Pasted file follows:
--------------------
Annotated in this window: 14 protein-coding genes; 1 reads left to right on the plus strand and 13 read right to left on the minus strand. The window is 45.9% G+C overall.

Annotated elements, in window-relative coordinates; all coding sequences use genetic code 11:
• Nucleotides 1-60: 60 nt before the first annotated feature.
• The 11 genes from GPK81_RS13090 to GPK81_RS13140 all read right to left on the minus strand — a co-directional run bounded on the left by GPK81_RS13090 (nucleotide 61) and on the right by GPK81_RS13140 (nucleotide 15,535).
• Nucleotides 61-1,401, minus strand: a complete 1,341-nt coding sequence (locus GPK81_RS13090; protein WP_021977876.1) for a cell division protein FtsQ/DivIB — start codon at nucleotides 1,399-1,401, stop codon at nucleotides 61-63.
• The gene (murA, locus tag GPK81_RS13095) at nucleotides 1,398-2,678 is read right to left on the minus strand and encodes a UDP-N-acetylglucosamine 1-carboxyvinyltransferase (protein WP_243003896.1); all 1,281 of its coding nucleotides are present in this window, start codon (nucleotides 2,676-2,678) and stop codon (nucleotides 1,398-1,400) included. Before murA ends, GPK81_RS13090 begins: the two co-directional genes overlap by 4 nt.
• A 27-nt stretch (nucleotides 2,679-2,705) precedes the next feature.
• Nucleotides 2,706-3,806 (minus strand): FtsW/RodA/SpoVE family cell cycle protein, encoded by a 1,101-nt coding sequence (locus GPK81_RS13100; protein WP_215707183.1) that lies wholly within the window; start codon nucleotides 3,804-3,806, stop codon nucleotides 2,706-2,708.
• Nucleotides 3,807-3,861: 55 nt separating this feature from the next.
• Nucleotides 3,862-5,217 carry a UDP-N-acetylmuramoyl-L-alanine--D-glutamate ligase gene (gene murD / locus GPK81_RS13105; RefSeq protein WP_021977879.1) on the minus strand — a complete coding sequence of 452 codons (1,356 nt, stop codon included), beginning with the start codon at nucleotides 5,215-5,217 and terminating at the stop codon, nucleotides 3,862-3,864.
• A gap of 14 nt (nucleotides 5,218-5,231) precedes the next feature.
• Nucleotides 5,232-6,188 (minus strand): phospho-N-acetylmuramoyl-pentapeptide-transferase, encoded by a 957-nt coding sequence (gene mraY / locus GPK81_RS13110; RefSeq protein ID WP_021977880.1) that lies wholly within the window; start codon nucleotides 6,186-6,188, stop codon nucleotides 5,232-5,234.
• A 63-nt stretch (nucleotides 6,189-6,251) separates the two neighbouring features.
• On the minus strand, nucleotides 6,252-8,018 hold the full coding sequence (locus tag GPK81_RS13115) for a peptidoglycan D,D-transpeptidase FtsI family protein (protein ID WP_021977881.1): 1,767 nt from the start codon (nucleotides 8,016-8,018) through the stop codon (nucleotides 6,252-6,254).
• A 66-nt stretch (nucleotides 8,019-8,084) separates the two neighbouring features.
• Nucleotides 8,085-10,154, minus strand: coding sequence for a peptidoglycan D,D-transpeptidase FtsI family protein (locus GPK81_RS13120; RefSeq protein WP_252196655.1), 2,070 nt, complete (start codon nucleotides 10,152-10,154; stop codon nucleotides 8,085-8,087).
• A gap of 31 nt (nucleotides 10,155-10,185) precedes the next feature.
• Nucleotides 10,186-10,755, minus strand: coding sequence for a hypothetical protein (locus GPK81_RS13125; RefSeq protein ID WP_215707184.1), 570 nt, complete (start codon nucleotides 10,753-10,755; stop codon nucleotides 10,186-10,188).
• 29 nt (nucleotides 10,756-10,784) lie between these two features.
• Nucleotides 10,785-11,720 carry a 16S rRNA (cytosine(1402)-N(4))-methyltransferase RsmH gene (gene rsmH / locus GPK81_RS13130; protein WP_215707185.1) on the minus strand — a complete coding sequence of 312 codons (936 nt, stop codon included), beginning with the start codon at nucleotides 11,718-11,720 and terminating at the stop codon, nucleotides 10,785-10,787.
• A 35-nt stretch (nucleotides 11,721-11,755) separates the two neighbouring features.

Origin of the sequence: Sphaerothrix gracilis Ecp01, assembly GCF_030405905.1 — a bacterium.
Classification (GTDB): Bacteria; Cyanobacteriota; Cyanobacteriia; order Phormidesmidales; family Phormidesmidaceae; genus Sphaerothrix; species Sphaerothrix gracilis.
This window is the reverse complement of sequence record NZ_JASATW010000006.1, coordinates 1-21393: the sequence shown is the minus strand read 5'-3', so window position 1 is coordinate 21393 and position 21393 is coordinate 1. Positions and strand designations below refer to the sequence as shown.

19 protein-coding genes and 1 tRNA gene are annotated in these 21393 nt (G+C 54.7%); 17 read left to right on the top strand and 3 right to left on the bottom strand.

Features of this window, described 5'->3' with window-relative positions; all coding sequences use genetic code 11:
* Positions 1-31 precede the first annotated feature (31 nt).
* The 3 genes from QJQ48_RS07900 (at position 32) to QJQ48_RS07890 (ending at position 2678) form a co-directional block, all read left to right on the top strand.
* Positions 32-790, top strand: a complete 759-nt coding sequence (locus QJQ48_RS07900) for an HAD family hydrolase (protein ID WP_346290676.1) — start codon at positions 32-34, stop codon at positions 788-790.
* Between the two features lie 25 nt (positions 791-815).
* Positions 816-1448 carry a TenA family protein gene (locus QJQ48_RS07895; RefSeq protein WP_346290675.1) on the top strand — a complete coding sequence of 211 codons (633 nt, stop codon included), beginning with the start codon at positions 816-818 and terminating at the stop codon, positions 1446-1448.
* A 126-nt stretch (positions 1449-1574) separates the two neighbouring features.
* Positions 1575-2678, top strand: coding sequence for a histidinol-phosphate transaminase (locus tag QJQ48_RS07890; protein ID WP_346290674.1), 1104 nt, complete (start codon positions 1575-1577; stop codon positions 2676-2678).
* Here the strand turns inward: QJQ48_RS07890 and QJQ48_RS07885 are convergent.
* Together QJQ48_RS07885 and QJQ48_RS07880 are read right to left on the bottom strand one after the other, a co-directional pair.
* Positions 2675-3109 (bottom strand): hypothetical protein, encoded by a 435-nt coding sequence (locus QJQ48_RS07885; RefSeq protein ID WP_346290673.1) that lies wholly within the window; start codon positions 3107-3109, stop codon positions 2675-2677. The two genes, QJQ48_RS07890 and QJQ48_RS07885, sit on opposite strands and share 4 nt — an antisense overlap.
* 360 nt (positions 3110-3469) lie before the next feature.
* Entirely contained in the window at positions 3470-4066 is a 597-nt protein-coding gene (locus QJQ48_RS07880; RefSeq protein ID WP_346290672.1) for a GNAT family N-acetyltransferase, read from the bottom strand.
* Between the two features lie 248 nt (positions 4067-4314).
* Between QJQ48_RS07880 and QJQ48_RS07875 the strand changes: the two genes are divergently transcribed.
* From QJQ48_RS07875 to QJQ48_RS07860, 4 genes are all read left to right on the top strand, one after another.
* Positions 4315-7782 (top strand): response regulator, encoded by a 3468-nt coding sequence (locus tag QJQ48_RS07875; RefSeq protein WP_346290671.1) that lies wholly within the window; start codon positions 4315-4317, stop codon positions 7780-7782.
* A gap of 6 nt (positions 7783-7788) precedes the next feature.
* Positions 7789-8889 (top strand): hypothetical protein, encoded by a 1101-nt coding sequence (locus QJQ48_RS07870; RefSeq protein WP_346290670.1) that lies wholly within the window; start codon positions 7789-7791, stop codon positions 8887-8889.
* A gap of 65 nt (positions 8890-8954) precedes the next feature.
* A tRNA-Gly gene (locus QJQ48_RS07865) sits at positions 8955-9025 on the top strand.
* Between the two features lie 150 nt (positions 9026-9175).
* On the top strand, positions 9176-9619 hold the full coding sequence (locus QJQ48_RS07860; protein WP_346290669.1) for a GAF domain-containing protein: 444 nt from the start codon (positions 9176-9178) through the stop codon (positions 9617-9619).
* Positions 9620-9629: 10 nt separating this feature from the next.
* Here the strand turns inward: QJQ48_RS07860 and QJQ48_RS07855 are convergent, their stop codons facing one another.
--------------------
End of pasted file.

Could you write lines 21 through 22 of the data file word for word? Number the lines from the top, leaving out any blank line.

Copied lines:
• A 35-nt stretch (nucleotides 11,721-11,755) separates the two neighbouring features.

Origin of the sequence: Sphaerothrix gracilis Ecp01, assembly GCF_030405905.1 — a bacterium.